ICS Magazine

Yale University Survey Points Out Concerns About the Environment

July 26, 2005
BLOOMINGTON, IN-July 26, 2005-A majority of Americans, 52 percent, believe the environment in the United States is getting worse, while just 15 percent think it is getting better, according to a wide-ranging, just-released survey by the Yale University School of Forestry and Environmental Studies.*

The survey also reported that while women (56 percent) and Democrats (70 percent) were most downbeat regarding the environment, a third of Republicans also believe things are getting worse.

Along with asking Americans whether they believe the U.S. environment is getting better or worse, the survey also asked about environmental leadership in this country and whether we can protect the environment and still have economic growth.

Among the findings:

  • Only 4 percent of respondents say this country's environment-which includes such things as air and water quality, forest preservation, childhood asthma, and global warming-is "excellent." Sixty percent say it is "only fair" or poor.
  • Sixty-eight percent of respondents say the U.S. federal government overall "does not do enough and should do more" to protect the environment.
  • Forty-nine percent indicate the federal government specifically "should do more," and 63 percent believe the president "does not do enough and should do more."

    "Overall, the survey reveals an overwhelming public desire for a new direction in the United States," says Stephen Ashkin of the Ashkin Group, Bloomington, IN, the leading advocate for the use of environmentally preferable cleaning products in the jansan industry. "It appears the American people are very concerned about a number of environmental issues and would like a greater focus on them, including more leadership from our government."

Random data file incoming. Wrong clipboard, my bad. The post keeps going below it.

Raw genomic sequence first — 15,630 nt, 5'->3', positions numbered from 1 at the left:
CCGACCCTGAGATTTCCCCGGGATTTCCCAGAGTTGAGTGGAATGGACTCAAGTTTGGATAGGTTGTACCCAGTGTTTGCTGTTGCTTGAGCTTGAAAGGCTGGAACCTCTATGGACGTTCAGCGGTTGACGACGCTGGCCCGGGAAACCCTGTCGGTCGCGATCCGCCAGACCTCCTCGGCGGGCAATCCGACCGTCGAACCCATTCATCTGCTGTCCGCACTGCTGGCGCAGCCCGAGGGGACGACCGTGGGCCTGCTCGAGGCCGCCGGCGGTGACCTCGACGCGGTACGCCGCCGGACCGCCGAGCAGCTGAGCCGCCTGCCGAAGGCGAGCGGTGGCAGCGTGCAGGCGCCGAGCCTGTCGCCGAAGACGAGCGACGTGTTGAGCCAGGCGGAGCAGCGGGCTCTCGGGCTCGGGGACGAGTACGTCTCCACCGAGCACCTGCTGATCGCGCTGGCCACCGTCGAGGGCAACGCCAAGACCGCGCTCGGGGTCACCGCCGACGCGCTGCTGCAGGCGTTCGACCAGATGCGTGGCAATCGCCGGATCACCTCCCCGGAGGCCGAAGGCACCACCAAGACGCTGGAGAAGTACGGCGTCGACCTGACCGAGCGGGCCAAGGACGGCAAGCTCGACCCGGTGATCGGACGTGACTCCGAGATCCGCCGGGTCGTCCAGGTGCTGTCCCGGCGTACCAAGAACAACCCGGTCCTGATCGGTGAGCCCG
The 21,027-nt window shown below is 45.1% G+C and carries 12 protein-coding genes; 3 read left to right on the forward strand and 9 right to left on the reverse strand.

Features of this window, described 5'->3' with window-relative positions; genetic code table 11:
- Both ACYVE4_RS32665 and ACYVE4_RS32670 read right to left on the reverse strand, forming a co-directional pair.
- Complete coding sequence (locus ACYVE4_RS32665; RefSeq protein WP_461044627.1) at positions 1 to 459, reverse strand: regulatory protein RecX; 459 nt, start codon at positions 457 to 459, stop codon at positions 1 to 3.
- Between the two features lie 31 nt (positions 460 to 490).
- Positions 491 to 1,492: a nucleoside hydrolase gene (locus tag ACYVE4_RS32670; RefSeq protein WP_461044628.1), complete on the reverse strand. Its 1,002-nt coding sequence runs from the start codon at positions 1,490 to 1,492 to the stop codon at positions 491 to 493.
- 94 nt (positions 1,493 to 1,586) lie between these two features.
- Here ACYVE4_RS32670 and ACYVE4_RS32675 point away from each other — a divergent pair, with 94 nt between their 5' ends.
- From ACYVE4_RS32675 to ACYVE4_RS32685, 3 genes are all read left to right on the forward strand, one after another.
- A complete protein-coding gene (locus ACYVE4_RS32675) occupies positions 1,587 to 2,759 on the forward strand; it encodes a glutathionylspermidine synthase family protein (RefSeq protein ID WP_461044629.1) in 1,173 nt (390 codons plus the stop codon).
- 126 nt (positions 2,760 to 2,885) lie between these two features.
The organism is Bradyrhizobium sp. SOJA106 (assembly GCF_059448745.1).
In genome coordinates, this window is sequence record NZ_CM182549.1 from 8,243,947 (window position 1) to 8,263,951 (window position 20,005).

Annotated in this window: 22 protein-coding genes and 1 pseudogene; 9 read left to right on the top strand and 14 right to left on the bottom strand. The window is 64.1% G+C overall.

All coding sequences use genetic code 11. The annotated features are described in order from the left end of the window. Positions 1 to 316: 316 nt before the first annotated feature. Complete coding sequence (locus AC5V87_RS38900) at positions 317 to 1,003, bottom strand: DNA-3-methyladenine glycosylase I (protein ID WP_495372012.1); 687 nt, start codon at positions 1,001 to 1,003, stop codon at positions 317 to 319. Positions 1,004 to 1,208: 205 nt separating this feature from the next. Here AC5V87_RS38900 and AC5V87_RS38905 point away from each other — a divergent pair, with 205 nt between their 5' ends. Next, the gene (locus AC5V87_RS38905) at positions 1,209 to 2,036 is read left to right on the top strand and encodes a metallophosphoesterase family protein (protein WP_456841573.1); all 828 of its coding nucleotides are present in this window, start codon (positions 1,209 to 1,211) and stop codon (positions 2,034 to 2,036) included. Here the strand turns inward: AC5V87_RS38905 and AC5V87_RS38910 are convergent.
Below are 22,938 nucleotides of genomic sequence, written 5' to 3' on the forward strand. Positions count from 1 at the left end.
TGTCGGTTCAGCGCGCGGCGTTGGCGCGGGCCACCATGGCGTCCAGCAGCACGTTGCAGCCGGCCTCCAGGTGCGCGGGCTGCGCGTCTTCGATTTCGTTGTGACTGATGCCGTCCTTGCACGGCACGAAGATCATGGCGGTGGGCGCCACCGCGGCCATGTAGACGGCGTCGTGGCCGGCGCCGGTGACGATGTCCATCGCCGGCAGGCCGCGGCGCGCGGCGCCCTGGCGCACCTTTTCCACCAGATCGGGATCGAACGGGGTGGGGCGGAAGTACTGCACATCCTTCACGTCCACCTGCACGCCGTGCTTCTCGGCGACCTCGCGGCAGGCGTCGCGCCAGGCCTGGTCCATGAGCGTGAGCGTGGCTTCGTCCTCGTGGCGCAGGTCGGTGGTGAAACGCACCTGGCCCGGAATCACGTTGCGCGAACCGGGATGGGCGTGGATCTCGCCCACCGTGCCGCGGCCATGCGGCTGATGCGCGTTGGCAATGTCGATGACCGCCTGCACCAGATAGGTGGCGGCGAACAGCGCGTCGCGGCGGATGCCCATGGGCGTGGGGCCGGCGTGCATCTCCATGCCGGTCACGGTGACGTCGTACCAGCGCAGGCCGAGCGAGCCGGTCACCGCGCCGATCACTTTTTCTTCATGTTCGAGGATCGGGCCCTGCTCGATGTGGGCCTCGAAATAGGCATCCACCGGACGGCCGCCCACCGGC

The study also found that there has been a shift in thinking regarding protecting the environment and its impact on industry and the U.S. economy.

    "One of the early concerns about implementing environmental practices including Green Cleaning was that it was not economically feasible," says Ashkin. "Most people no longer believe this, and we now have reports indicating many facilities actually save money when they incorporate Greener operations and Green Cleaning."

    The Yale study validated Ashkin's comments, finding most Americans see no conflict between protecting the environment and strengthening the economy. In fact, 76 of those polled believe "We don't have to sacrifice economic growth to protect the environment."

    "This study proves that the jansan industry is on the right track by adopting Green Cleaning," says Ashkin. "We should be proud of ourselves because in many aspects, we are at the forefront in protecting the health of cleaning workers, building occupants, and our environment, and we have done this on our own, without government rules, intervention, or regulation."

    *The survey was conducted on behalf of the Yale School of Forestry & Environmental Studies by Global Strategy Group from May 15 to 22, 2005. The survey was conducted using professional phone interviewers. The nationwide sample was drawn from a random digit dial (RDD) process. Respondents were screened on the basis of age, i.e., to be over the age of 18. The survey has an overall margin of error of ±3.1% at the 95% confidence level. The survey questions and full results can be found at the website of the Yale Center for Environmental Law and Policy: www.yale.edu/envirocenter.